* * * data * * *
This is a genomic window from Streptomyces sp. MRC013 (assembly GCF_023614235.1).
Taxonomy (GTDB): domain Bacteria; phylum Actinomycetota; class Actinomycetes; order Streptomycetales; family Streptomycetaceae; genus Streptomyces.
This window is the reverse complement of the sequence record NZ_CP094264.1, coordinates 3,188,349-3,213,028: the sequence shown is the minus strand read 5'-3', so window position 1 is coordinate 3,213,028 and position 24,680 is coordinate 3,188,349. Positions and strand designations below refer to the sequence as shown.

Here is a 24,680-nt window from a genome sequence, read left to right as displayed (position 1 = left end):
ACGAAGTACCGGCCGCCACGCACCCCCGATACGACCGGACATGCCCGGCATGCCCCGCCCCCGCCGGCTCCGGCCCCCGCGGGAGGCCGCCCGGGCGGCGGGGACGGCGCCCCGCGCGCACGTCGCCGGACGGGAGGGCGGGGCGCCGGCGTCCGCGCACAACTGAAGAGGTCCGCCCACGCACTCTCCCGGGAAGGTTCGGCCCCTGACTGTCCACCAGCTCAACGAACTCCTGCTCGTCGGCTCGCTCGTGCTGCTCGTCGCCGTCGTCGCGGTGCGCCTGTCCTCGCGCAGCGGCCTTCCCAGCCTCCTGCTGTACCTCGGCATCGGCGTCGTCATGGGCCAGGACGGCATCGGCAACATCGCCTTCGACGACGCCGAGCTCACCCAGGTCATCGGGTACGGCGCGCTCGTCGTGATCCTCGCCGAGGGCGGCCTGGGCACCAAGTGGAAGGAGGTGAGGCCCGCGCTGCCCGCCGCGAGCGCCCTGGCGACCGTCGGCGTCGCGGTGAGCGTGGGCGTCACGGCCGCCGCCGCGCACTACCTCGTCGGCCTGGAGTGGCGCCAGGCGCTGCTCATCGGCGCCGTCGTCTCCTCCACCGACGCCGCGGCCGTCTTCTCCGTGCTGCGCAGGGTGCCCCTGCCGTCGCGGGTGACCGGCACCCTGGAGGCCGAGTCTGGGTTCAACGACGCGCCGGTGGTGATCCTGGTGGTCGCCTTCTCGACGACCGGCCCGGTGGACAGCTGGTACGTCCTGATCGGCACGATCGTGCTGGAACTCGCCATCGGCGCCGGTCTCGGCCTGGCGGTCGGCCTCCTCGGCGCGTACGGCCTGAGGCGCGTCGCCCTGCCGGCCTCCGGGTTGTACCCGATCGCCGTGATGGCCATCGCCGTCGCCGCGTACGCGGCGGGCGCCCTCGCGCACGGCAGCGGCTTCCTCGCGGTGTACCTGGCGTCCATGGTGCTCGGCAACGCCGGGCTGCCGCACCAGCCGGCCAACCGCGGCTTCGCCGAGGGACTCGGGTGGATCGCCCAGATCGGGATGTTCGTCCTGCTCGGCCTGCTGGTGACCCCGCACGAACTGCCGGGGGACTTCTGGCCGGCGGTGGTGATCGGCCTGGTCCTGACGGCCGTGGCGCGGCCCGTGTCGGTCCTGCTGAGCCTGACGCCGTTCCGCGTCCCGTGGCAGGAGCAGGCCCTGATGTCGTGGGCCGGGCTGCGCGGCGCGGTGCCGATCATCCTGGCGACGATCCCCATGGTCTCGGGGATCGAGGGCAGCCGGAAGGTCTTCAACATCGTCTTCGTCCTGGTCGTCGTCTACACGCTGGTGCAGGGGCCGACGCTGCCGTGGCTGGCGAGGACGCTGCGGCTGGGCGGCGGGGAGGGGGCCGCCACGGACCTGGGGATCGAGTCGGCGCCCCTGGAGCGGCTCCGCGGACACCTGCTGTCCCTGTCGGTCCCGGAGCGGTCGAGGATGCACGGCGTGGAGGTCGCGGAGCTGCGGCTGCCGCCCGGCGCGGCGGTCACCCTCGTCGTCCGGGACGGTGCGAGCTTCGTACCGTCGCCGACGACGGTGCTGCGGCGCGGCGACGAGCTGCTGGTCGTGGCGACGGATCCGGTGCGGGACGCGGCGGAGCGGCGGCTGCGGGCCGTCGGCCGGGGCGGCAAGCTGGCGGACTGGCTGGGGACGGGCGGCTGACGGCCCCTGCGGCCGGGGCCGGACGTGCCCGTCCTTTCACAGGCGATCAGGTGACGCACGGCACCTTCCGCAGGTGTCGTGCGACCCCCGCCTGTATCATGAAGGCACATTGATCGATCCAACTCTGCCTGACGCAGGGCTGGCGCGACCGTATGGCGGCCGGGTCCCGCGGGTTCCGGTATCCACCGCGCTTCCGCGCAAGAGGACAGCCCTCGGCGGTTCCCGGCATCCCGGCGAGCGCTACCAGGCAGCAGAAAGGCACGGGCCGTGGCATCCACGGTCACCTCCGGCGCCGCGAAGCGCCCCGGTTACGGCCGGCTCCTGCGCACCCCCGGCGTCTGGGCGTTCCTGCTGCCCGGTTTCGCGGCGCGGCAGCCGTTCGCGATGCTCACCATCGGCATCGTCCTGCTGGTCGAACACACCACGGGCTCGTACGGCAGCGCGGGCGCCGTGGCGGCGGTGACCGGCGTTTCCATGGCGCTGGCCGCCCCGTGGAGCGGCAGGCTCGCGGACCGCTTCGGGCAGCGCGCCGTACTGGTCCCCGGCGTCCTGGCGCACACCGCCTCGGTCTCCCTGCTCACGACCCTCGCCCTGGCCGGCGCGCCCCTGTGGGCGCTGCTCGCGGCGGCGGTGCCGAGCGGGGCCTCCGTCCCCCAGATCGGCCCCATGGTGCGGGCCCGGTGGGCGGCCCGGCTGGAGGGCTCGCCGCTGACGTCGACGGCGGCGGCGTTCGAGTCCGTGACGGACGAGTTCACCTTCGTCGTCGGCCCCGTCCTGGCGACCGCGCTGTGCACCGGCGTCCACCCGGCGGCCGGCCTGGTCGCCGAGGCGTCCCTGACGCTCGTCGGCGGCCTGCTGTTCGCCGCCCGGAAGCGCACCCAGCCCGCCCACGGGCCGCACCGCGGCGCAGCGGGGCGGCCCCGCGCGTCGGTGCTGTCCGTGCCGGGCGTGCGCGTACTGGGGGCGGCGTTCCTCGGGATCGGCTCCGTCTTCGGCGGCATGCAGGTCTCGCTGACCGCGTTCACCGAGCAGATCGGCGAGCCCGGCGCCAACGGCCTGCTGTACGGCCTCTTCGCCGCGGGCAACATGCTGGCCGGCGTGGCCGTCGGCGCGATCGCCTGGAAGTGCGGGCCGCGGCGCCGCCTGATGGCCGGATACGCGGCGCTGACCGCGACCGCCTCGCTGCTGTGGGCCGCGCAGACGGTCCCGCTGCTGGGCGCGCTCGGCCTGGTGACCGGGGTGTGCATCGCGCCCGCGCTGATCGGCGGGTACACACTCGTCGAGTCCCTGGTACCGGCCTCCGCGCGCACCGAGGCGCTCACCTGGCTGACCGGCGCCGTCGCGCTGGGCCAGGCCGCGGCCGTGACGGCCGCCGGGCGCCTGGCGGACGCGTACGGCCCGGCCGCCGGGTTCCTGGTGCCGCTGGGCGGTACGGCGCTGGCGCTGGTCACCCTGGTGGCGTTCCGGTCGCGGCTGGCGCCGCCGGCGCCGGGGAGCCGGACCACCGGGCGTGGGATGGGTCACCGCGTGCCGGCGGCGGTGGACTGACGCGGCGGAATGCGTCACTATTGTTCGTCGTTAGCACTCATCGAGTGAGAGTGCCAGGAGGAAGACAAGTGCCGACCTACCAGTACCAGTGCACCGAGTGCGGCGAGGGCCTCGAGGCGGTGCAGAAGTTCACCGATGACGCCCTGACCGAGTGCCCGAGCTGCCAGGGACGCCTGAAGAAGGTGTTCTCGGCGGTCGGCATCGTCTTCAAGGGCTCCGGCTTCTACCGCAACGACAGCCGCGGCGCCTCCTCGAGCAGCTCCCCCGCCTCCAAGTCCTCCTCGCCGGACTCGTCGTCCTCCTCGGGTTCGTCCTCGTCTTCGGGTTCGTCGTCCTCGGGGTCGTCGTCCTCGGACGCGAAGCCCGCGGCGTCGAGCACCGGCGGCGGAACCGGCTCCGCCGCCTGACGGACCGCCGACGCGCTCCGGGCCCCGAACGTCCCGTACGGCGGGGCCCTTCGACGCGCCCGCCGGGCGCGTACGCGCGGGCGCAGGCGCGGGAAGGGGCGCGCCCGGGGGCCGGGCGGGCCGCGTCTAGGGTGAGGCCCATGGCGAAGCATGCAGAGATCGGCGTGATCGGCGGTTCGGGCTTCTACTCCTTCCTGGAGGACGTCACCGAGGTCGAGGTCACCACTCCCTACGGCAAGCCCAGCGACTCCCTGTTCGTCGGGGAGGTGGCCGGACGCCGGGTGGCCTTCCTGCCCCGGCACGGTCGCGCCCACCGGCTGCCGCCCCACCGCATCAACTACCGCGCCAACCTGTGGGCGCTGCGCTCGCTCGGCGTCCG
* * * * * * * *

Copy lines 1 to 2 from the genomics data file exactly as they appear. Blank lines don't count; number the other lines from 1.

This is a genomic window from Streptomyces sp. MRC013 (assembly GCF_023614235.1).
Taxonomy (GTDB): domain Bacteria; phylum Actinomycetota; class Actinomycetes; order Streptomycetales; family Streptomycetaceae; genus Streptomyces.